11 June 2009

i was born this way

but if you need help, i asked wiki for you

If you are a born leader, clever and pretty, it is just possible that you can be an Alpha female, like someone else you know personally who leads well and aspires to beat the proverbial glass ceiling.
  1. Be extraordinarily confident. In order to be an Alpha you have to have confidence in yourself. There is no beating around the bush when it comes to being a leader. So start by meeting and networking with 3 new people each day. You don't have to like them but you will be using courage and this will build up your confidence a great deal.
  2. Practice making yourself look good. People are depending on you to be a fashion leader, able to wear a varied wardrobe with elegance, flair and style. This will also make you feel better about yourself.
  3. Develop a group of genuine friends. It isn't possible to be an Alpha without having a group of friends or clique that will let you lead them. An Alpha will also stay true to this group and make sure that it doesn't fall apart. That displays leadership skills to their highest degree.
  4. Spread the word. When your clique is established, try to make it known - that is, if you want to be popular. You can even think of something "ah-dorable" to call your clique. Do stuff together , such as Friday night sleepovers.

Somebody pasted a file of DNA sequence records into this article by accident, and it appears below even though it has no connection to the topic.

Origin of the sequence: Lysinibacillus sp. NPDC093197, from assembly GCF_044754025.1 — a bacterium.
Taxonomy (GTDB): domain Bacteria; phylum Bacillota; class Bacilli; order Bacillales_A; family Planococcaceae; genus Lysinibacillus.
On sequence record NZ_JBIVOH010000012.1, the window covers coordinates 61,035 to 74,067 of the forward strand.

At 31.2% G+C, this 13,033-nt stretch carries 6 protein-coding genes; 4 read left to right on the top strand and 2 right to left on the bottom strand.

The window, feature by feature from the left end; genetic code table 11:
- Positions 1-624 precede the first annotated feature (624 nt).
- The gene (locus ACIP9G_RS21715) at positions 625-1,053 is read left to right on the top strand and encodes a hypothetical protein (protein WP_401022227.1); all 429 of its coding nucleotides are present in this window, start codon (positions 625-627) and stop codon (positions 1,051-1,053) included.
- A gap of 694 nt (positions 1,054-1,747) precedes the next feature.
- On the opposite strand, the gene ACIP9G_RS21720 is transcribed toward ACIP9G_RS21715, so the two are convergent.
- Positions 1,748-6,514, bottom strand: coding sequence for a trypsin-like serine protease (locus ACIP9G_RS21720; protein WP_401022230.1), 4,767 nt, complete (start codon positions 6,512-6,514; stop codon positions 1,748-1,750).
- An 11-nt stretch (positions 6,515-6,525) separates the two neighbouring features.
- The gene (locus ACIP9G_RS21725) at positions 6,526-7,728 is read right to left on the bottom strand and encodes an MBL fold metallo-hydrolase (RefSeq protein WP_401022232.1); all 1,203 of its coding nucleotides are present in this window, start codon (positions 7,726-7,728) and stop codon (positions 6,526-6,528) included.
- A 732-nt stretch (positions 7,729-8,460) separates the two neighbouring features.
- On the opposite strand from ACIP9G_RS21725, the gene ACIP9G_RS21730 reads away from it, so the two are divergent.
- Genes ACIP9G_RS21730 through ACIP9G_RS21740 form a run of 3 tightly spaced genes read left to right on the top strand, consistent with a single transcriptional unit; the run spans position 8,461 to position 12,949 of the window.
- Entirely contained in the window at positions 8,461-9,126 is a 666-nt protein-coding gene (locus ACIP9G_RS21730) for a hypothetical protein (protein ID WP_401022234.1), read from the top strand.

5. Try your best to look your best. Make a good first impression on anybody you meet. You don't have to wear designer EVERYTHING to look good! Just be sure to choose clothing that:
    • Fits you. Whether it's too tight or too loose, it always looks horrible and is flattering on NOBODY, not even celebs.
    • Is comfortable. Avoid being in a bad mood by not buying ANYTHING uncomfortable: itchy, etc.
    • Is flattering to your figure. You want the clothing to look good on you, correct?
  6. Accessorize and give your clothing your very own personal touch! Make sure it's unique and completely original. Examples of how you can add your personal touch to them are- a piece of jewelry that you always wear, etc. Be sure that your shoes and accessories go with your outfit and benefit it.
  7. Be happy with your life. Who would want to be friends with a person who is in a bad mood all the time? Try to be optimistic about everything and try to keep your cool and not have a meltdown when something bad happens.
  8. The alpha female results from the ideals of feminism. If you are strongly supportive of feminist views and admire smart, talented women who can take charge, you are one step closer to become the alpha female. I disagree with using appearance as the only measuring tool. The root of an alpha female is much deeper than that.

you don't have to be a BITCH to be an ALPHA female

eww peppermint, in an oil?

yes idiot